The Monster tells Conor three stories, all of which are full of ambiguity and end with uncertain lessons.  The Monster tells Conor that, after he finishes the third story, Conor will be required to tell him about his greatest nightmare.  Conor finds himself both frightened and fascinated by the Monster but, as quickly becomes clear, his main fear is talking about his nightmare.

A Monster Calls is a beautifully done story about dealing with loss, one that will make you cry but, at the same time, will leave you feeling almost grateful for those tears.  The Monster is a truly spectacular creation and Liam Neeson does a perfect job voicing him.  What makes A Monster Calls so special is the way that director J. A. Bayona deftly balances Conor’s apocalyptic encounters with the Monster with the small, every day details of real life.

It makes for a powerful film.

Just make sure you’re ready to shed some tears.

Film Review: Finding Dory (dir by Andrew Stanton)


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Finding Dory, the latest film from Pixar, tells the story of Dory (Ellen DeGeneres), a regal blue tang (for our readers in Vermont, that’s a fish) who suffers from short-term memory loss.  You may remember her from Pixar’s previous movie about fish, Finding Nemo.  In that movie, she helped a clownfish named Marlin (Albert Brooks) find his son, Nemo (voiced, in Finding Dory, by Hayden Rolence).  In the sequel, it’s Marlin and Nemo who are now helping Dory to find her parents.

Dory has spent years searching for her parents.  Of course, it would be easier if she didn’t suffer from short-term memory loss.  It seems that every time she sets out to track her parents down, she ends up getting distracted and forgets what she was doing.  However, while helping to teach a class about migration, Dory has a sudden flashback to her parents (voiced, quite charmingly, by Eugene Levy and Diane Keaton).  She sets out once again, determined to find her parents.  This time, Marlin and Nemo are accompanying her.  As Dory continually frets, she’s can’t do it alone because she can’t remember directions.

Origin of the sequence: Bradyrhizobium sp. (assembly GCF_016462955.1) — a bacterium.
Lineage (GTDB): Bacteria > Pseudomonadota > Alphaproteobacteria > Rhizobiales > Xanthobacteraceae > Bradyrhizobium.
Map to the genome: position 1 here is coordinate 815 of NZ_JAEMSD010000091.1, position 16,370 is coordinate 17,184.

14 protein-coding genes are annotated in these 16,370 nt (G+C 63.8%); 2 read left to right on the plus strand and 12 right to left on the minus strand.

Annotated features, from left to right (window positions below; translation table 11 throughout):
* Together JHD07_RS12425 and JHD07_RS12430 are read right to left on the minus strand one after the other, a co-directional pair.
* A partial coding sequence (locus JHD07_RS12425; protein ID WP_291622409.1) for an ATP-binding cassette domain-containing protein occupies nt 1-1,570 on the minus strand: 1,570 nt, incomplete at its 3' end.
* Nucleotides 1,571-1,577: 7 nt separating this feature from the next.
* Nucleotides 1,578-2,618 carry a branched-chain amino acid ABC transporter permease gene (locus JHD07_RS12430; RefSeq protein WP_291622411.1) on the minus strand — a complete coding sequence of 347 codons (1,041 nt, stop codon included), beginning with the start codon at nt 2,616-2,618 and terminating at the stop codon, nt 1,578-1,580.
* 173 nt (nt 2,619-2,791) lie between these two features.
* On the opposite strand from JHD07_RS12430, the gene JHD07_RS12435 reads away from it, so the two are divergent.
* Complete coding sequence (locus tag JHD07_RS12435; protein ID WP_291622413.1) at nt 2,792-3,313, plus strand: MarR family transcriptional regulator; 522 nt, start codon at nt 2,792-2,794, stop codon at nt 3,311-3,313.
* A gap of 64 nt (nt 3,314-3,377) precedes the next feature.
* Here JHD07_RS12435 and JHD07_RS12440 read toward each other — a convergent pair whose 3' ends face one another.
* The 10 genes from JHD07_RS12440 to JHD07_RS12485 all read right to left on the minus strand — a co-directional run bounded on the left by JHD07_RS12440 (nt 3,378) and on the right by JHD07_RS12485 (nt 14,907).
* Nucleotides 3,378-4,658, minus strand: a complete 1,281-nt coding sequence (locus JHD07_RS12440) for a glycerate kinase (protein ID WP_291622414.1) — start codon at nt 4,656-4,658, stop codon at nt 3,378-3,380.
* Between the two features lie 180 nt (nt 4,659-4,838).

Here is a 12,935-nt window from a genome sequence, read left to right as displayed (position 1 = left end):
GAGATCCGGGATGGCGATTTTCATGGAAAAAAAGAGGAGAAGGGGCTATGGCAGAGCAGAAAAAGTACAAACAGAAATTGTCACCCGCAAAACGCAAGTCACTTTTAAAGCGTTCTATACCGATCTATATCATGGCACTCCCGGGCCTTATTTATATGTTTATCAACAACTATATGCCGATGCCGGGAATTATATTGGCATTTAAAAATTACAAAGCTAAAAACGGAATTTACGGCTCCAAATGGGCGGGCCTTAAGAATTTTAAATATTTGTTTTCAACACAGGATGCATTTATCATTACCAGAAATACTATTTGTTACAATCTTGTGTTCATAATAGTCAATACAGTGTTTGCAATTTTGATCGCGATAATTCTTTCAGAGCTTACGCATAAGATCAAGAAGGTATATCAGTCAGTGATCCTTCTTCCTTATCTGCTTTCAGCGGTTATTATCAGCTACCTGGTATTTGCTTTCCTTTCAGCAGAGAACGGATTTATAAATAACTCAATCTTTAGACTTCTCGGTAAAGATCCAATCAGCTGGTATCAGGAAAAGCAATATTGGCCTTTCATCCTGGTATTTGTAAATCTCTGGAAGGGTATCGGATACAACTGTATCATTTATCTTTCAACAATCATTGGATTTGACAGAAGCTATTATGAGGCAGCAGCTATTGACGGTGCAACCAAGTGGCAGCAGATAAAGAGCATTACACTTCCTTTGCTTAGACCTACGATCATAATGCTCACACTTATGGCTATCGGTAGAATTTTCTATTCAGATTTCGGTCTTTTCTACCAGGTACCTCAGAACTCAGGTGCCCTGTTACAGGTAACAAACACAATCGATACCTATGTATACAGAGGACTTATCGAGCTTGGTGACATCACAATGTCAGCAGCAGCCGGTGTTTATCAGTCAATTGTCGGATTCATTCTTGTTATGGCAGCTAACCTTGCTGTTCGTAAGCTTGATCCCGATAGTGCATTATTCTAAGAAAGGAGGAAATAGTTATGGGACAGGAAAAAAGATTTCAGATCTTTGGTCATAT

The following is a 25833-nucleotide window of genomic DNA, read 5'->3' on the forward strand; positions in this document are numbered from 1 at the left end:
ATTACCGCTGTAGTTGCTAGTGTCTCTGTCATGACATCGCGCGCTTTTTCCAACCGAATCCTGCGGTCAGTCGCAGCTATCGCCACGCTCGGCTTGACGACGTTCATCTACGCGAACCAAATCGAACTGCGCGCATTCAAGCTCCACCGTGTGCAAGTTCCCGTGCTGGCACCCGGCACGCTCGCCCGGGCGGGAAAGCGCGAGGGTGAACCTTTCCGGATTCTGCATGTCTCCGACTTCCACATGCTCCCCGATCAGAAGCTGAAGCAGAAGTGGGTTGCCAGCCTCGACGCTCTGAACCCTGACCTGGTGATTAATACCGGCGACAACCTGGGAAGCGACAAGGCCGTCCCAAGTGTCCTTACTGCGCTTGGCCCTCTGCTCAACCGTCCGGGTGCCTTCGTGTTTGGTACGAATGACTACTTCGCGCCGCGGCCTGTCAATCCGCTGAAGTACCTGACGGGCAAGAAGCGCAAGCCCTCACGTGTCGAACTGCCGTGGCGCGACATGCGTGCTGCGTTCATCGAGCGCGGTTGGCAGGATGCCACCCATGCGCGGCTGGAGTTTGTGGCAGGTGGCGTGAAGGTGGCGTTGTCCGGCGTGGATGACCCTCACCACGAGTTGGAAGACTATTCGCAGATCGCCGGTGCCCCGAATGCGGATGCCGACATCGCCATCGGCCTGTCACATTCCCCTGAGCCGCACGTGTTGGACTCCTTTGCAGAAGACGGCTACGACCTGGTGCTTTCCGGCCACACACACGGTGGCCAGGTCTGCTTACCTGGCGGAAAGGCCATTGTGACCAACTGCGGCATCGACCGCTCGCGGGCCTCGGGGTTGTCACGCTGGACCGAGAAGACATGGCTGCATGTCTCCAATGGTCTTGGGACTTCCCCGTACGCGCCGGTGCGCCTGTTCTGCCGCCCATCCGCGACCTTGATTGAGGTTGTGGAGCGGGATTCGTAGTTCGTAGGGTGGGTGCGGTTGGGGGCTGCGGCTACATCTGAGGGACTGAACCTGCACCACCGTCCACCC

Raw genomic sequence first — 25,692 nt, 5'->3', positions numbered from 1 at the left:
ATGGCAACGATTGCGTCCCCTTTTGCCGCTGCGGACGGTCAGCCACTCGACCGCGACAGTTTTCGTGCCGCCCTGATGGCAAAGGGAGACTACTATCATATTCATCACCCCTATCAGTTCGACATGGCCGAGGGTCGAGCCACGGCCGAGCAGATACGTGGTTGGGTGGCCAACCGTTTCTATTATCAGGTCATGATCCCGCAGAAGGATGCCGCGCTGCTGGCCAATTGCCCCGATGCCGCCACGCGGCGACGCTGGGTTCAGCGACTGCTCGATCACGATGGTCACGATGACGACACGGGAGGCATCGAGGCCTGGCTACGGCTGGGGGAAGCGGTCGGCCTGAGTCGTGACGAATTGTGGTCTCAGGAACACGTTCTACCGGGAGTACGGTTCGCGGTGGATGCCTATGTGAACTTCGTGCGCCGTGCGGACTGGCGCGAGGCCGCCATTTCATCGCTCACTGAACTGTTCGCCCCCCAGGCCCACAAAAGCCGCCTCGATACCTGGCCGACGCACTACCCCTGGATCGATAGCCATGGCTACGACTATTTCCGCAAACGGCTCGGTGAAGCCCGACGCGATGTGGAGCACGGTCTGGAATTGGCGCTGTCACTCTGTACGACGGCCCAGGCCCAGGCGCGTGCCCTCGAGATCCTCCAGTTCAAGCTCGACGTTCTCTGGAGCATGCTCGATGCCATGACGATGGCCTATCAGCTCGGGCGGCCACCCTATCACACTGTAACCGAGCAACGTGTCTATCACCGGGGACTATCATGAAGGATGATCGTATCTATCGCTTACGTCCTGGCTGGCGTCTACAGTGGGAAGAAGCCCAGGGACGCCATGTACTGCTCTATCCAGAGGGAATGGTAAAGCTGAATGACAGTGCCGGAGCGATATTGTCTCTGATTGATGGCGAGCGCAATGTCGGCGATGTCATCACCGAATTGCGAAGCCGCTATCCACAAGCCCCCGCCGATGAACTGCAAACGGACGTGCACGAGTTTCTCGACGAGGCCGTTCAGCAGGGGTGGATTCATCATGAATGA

Though her memories are fuzzy and her flighty nature leads to some conflict with Marlin (who is just as cautious and overprotective of Nemo as he was in the first film), Dory eventually finds her way to where her parents were last seen.  And, in doing so, Dory discovers that she and her parents originally lived at a water park, the California Marine Life Institute.

(One of my favorite parts of the film is that apparently, Sigourney Weaver recorded several greetings and other messages that are played continuously over the Institute’s PA system.  “Hello, I’m Sigourney Weaver and welcome to the Marine Life Institute.”  Dory becomes convinced that Sigourney Weaver is some sort of God-like being who is leaving personal messages for her.  At one point, Dory exclaims, “A friend of mine, her name’s Sigourney, once told me that all it takes is three simple steps: rescue, rehabilitation, and um… one other thing?”)

Since this is a Pixar movie, Dory meets the usual collection of oddball and outcast sealife at the Institute, all of whom help her out while overcoming their own insecurities, providing properly snarky commentary, and hopefully bringing a tear or two to the eyes of even the most jaded of viewers.  Finding Dory is full of familiar voices, everyone from Idris Elba to Bill Hader to Kate McKinnon.  But, for me, the most memorable of all the voices (with the exception of Ellen DeGeneres herself) was Ed O’Neill’s.  O’Neill brought Hank, the bitter but ultimately good-hearted seven-legged octopus, to poignant life.  I imagine that, should there be another sequel, it will be called Finding Hank.

Finding Dory continues the annual tradition of Pixar films making me cry.  Finding Dory is an incredibly sweet and truly heartfelt movie but, at the same time, it’s also an extremely witty comedy.  This is one of those Pixar films where the joy comes not only from looking at the amazing animation but also from listening to truly clever dialogue being delivered by some of the best voice actors around.  DeGeneres does such a great job bringing Dory to life that, as the movie ended, my first instinct was to run out and buy a regal blue tang of my very own.  But then I read an article on Wikipedia, which explained why I shouldn’t do that.